“Stock buybacks” are when companies buy back their own stock from shareholders on the open market. When a share of stock is bought back, the company reduces the number of shares left in the market, which raises the price of remaining shares. Company executives have every incentive to buy back stocks, since most of their compensation derives from stock and a higher stock price makes them personally richer.
Stock buybacks are on the rise: over the last decade, companies have sent 94% of corporate profits out to shareholders in buybacks and dividends, after which companies argue they can’t afford employee compensation or investment in new products. At least $200 billion in new stock buybacks were authorized after the 2017 tax bill gave companies huge windfalls. As the biggest beneficiary of the tax bill, Wells Fargo alone bought back over $40 billion of its own stock, at the same time as it laid off over 700 workers and defrauded millions of customers in various incidents.
The rise of stock buybacks, now and over the last 30 years, is both a symptom and a cause of the high-profit, low-wage corporate sector we see today.
Introduced in the 115th Congress, the Reward Work Act of 2018 (H.R. 6096/S. 2605) would end corporations’ ability to buy back their stock on the open market. Repurchases through tender offers — subject to greater disclosure — will still be allowed. It also requires that public companies allow one-third of their board to be elected by workers to spur healthier decision-making.
“Stock buybacks, explained: The tax cuts have put stock buybacks in the spotlight. Here’s what they are — and why you should care.”, by Emily Stewart, Vox, August 5, 2018.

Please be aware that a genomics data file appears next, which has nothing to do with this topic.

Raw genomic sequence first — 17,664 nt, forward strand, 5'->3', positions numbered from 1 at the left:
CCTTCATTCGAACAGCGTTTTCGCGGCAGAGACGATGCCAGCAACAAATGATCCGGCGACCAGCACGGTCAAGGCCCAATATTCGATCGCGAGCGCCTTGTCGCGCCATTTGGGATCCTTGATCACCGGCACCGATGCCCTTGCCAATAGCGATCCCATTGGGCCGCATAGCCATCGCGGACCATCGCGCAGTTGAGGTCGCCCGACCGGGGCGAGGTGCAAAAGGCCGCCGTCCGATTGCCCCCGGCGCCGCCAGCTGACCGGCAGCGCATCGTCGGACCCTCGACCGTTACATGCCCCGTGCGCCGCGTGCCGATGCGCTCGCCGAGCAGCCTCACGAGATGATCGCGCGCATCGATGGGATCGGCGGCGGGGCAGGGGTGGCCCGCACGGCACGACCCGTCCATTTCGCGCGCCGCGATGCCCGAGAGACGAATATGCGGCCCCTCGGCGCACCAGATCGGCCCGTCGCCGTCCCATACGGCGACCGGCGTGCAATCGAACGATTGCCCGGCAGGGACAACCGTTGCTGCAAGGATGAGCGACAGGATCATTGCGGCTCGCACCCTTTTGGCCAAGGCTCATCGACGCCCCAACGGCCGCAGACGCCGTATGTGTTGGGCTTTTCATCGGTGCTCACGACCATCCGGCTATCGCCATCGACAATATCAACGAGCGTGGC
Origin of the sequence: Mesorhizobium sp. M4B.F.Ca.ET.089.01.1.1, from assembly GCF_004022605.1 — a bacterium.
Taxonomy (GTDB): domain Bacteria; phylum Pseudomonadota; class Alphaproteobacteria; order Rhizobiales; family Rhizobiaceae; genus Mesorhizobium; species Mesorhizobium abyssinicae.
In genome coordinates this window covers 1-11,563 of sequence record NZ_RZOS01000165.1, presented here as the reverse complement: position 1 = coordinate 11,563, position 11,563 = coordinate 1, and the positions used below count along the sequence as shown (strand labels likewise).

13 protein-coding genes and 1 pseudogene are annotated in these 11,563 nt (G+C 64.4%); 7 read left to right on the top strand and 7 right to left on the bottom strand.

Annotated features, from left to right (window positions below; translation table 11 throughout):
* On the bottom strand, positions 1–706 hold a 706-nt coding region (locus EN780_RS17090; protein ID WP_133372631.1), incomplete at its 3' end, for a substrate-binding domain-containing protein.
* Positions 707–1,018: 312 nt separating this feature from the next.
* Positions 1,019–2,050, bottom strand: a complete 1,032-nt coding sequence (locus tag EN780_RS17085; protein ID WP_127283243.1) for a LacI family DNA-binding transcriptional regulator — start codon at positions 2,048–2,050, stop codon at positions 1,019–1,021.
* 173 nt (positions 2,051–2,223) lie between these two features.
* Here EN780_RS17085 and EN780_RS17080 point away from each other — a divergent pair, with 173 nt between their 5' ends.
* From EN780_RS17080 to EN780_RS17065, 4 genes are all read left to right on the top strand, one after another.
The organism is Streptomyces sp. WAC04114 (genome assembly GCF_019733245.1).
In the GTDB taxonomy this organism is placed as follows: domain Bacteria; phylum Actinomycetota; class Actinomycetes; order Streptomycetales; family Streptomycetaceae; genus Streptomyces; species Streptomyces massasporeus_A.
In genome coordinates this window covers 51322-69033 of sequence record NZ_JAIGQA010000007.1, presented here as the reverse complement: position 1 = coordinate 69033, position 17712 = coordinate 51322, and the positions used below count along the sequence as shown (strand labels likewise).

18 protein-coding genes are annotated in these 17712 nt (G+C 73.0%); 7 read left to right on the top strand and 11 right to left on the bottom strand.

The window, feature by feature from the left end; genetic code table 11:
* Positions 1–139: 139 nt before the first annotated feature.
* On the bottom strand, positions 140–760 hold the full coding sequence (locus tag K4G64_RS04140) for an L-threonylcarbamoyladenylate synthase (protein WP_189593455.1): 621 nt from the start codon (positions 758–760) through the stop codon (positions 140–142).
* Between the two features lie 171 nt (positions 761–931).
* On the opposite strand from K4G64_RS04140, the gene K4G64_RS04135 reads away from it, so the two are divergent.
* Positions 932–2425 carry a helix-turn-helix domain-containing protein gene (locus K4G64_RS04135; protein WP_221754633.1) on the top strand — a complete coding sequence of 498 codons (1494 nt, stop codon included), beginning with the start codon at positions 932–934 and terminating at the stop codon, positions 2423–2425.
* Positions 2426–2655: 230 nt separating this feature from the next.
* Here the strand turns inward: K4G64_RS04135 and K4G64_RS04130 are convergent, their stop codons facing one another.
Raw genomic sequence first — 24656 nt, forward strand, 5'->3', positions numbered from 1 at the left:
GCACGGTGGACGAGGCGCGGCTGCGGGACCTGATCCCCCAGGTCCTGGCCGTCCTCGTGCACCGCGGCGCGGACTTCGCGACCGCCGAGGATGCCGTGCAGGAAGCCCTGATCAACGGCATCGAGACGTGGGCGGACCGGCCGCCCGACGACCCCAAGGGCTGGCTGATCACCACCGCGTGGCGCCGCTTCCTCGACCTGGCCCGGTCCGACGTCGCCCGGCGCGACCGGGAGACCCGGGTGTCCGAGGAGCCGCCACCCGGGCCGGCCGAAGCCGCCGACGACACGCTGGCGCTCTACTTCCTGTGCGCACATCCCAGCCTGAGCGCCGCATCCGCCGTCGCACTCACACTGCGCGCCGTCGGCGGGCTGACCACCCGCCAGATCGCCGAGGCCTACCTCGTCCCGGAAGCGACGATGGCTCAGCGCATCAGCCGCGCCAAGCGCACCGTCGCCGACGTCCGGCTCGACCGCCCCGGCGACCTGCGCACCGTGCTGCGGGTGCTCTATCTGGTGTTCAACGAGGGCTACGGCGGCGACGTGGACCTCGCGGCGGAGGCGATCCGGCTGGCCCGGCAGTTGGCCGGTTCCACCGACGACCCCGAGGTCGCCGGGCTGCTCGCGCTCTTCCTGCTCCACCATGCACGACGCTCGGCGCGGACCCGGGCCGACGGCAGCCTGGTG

“Stock Buybacks and Corporate Cashouts,” Speech at the Center for American Progress by Securities and Exchange Commissioner Robert Jackson, Jr., June 11, 2018.
“What Wells Fargo’s $40.6 Billion in Stock Buybacks Could Have Meant for Its Employees and Customers,” by Lenore Palladino, The Roosevelt Institute, November 7, 2018.
“Stock buybacks: Driving a High-Profit, Low-Wage Economy”, by Lenore Palladino, Roosevelt Institute, March 20, 2018.
“Profits Without Prosperity,” by William Lazonick, Harvard Business Review, September 2014.
“Stock Buybacks Are Killing the American Economy,” by Nick Hanauer, The Atlantic, February 8, 2015.
“Trump’s Tax Cuts in Hand, Companies Spend More on Themselves Than on Wages”, by Matt Phillips, New York Times, February 26, 2018.
“Tax cut scoreboard: Workers $6 billion; Shareholders $171 billion,” by Matt Egan, CNN, February 16, 2018.
“The Cannibalized Company: How the Cult of Shareholder Value Has Reshaped Corporate America Part 1 Part 2 and Part 3 (investigative series), by Karen Brettell, David Gaffen, and David Rohde, Reuters, November 16, 2015.